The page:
The New Year is a time where fitness enthusiasts of all ages are carefully molding their resolutions and figuring out how they can better themselves: finally. Whether you are starting a new program, or just looking to get started, people line up for gym memberships and look to come out of the gate flying. As positive a start as this may seem, weeks later, facilities begin to become a little lighter. The dumbbells start to gather some dust. Smoothie sales plummet. The so called “regulars” reclaim their space on the gym totem pole.
It is seen every year, and no one can seem stop it.
The question becomes, how can you keep the momentum you create at the beginning of the year going?
Use these tips, and you are on your way:
Adopt a Long Term Mindset
Kind of a no brainer, but I think we all have experienced the ups and downs of motivation. Some days you are motivated, and others you aren’t. But, what really important here is realizing that it’s just part of the process. It’s okay. What that means though, is that after a couple weeks of getting after it, you shouldn’t just quit when you’re having a bad day.
Change takes time. Whether you are trying to put on muscle or drop some pounds, it is going to take a lot of hard work- for a long time. It requires that you dedicate yourself to it for a period of months- years even. There is no overnight success - unless you won the Powerball.
The objective isn’t to get in shape for the next month, it’s trying to get healthier for the rest of your life. Once you remember why (no, really, why?) you started in the first place, I think you’ll reconsider.
Set Yourself on a Sustainable Path
Whatever the goal, create a plan that is adaptable to you, your job, and your social requirements. Don’t come out gunz blazing, exercise for seven days a week, and then expect to not eat carbs, like ever. It just isn’t sustainable, and it’s not realistic for the long haul.
Yes. I like the fire. It’s awesome that you are motivated. But, find a way to stoke the fire for a long time. Here are a couple schemes you can use that solve a specific problem:
3 Rotating Total Body Circuits, 1 Day of Cardio Intervals 20-25 minutes; 6-8 weeks
Why? Speeds up workouts and allows you to become more efficient with your time
2 Bodyweight movement days, 1 day of speed, 1 day Long cardio
4 weeks, then change your exercises
Why? Keeps your mind engaged and covers all bases
Don’t Know Where to Begin/How to perform movements
2 days of Total Body Bodyweight/Cable based movements, 1 Day of long cardio, 1 Day of Instruction based training - 6-8 weeks
Why? Gets you actively learning some movements with some basic instruction
You Get Bored Easily
3 Rotating Strength Days, 1 Class oriented day - 4-6 weeks, then change accessory lifts
Why? Helps you learn and get better at main lifts but also helps you reduce boredom
This is just a glimpse, but have a schedule that you can stick to. Consistency is so important, so find one or create your own way. There are no rules!
Find your Exercise Identity
Interesting concept. This goes beyond finding what you like to do. It’s embodying the goal you are trying to achieve. For example, if you are trying to run road races as a new activity- your lifestyle will mold around it. Bodybuilding and putting on lean mass, the same thing. Become the person you want to be.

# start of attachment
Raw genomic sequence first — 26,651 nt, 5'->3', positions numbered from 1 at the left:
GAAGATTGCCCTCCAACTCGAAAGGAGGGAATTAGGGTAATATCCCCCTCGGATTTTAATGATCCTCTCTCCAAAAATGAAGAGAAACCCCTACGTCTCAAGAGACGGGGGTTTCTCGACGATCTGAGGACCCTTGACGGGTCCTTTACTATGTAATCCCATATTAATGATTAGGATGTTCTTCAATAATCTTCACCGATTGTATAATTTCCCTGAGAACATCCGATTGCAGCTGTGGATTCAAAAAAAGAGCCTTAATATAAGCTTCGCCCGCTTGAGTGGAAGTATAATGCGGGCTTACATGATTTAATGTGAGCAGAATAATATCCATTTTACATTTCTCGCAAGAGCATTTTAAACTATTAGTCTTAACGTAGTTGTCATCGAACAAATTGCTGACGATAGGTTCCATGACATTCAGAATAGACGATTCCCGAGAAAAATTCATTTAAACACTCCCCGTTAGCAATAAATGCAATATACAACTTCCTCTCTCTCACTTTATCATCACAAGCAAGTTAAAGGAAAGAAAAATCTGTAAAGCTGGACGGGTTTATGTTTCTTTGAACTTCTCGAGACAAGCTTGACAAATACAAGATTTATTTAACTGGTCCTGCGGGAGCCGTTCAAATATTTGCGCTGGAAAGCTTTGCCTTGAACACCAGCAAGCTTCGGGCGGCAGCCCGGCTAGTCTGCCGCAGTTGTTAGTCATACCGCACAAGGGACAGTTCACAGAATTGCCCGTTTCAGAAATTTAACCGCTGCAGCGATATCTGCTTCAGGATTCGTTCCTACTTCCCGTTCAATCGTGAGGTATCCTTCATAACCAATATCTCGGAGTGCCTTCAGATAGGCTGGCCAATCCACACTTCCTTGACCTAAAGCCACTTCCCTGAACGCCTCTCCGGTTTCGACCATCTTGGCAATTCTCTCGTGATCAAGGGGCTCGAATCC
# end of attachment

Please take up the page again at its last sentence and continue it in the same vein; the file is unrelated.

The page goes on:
This works because it’s not just a physical transformation, it changes your mindset. Your exercise becomes your passion, and that breeds great results. It will also help keep you on the right track when you aren’t even thinking about it.
For me, I’m all about moving well and performing at a high level. So when I’m lifting, skiing, playing soccer, running, or getting thrown off my mountain bike, I want to be feeling my best. I make sure I do my homework and prepare my body. I’m always finding another way to be better. You can, too.
Understand your downfalls
Much of the progress that you make early on can be achieved with sheer will, and that is a finite resource. So when things start to go bad, it’s super important that your mindset is all positive. I’m sure that you’ve experienced the, “Well, I just don’t feel like cooking or going to the gym” mentality. We all have. It’s just us being human.
Understand that you can control and make decisions that affect you positively. So rather than being self loathing and feeding the problem, just be positive and understand why you made the decision in the first place.
“You know what, I wanted that cheeseburger because I didn’t get sleep the night before and had a stressful day. Next time, I’ll be able to catch myself.”
“I should have gone to the gym. Next time I feel like that, I’ll just get my feet in the door and see what happens.”
Be ahead of the curve and acknowledge where you went wrong. Then, come up with a solution and get right back to it.
Be Brutally Honest with Yourself
Call yourself out. Plain and simple. As I said above, it’s one thing to learn from your mistakes, but it’s no bueno when you continue to make the same ones over and over again.
Goals require you keep yourself accountable. If you aren’t good at that, find someone who is. A friend, a coach, a mentor- someone that can be honest but constructive with their feedback. Someone to tell you that you are being a bit of an a-hole. Meg is pretty good at this, especially when I don’t do the dishes.
Keep on Truckin'
Sure. All this may seem fairly obvious. But, hopefully you get my thought process. There is much more than meets the eye than just getting after it. Having a clear, well thought out plan will help keep you focused when things start to go crazy in your life. Remember, I don’t want you to reach your goals, I want you to smash them.
Get out and do it.